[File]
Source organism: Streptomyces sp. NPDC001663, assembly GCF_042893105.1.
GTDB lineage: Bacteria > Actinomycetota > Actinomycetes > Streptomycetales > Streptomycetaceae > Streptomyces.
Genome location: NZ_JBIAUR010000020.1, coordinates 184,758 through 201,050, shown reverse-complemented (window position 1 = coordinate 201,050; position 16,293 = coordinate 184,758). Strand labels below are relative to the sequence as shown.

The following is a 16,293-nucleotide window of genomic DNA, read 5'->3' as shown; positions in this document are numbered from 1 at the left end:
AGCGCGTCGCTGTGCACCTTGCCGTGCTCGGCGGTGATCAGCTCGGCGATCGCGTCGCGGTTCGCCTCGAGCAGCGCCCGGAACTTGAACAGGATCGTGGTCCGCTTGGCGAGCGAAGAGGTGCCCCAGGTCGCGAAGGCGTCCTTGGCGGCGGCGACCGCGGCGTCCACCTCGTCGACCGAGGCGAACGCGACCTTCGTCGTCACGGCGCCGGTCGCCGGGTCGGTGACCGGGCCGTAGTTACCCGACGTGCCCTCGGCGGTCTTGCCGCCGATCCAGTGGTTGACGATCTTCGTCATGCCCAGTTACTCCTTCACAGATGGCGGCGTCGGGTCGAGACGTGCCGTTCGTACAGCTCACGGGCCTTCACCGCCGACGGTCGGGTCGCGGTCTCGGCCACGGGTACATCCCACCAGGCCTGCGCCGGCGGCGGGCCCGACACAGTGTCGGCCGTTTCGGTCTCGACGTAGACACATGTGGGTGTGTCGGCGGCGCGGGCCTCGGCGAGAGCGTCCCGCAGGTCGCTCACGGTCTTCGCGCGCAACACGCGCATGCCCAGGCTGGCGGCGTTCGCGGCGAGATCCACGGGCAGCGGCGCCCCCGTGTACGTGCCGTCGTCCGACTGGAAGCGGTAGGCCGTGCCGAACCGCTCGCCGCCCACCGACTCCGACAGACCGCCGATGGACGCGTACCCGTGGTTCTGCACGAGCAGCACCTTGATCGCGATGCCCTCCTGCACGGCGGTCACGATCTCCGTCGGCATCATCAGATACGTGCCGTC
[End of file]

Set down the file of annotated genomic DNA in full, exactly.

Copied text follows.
Source organism: Streptomyces sp. NPDC001663, assembly GCF_042893105.1.
GTDB lineage: Bacteria > Actinomycetota > Actinomycetes > Streptomycetales > Streptomycetaceae > Streptomyces.
Genome location: NZ_JBIAUR010000020.1, coordinates 184,758 through 201,050, shown reverse-complemented (window position 1 = coordinate 201,050; position 16,293 = coordinate 184,758). Strand labels below are relative to the sequence as shown.

The following is a 16,293-nucleotide window of genomic DNA, read 5'->3' as shown; positions in this document are numbered from 1 at the left end:
AGCGCGTCGCTGTGCACCTTGCCGTGCTCGGCGGTGATCAGCTCGGCGATCGCGTCGCGGTTCGCCTCGAGCAGCGCCCGGAACTTGAACAGGATCGTGGTCCGCTTGGCGAGCGAAGAGGTGCCCCAGGTCGCGAAGGCGTCCTTGGCGGCGGCGACCGCGGCGTCCACCTCGTCGACCGAGGCGAACGCGACCTTCGTCGTCACGGCGCCGGTCGCCGGGTCGGTGACCGGGCCGTAGTTACCCGACGTGCCCTCGGCGGTCTTGCCGCCGATCCAGTGGTTGACGATCTTCGTCATGCCCAGTTACTCCTTCACAGATGGCGGCGTCGGGTCGAGACGTGCCGTTCGTACAGCTCACGGGCCTTCACCGCCGACGGTCGGGTCGCGGTCTCGGCCACGGGTACATCCCACCAGGCCTGCGCCGGCGGCGGGCCCGACACAGTGTCGGCCGTTTCGGTCTCGACGTAGACACATGTGGGTGTGTCGGCGGCGCGGGCCTCGGCGAGAGCGTCCCGCAGGTCGCTCACGGTCTTCGCGCGCAACACGCGCATGCCCAGGCTGGCGGCGTTCGCGGCGAGATCCACGGGCAGCGGCGCCCCCGTGTACGTGCCGTCGTCCGACTGGAAGCGGTAGGCCGTGCCGAACCGCTCGCCGCCCACCGACTCCGACAGACCGCCGATGGACGCGTACCCGTGGTTCTGCACGAGCAGCACCTTGATCGCGATGCCCTCCTGCACGGCGGTCACGATCTCCGTCGGCATCATCAGATACGTGCCGTC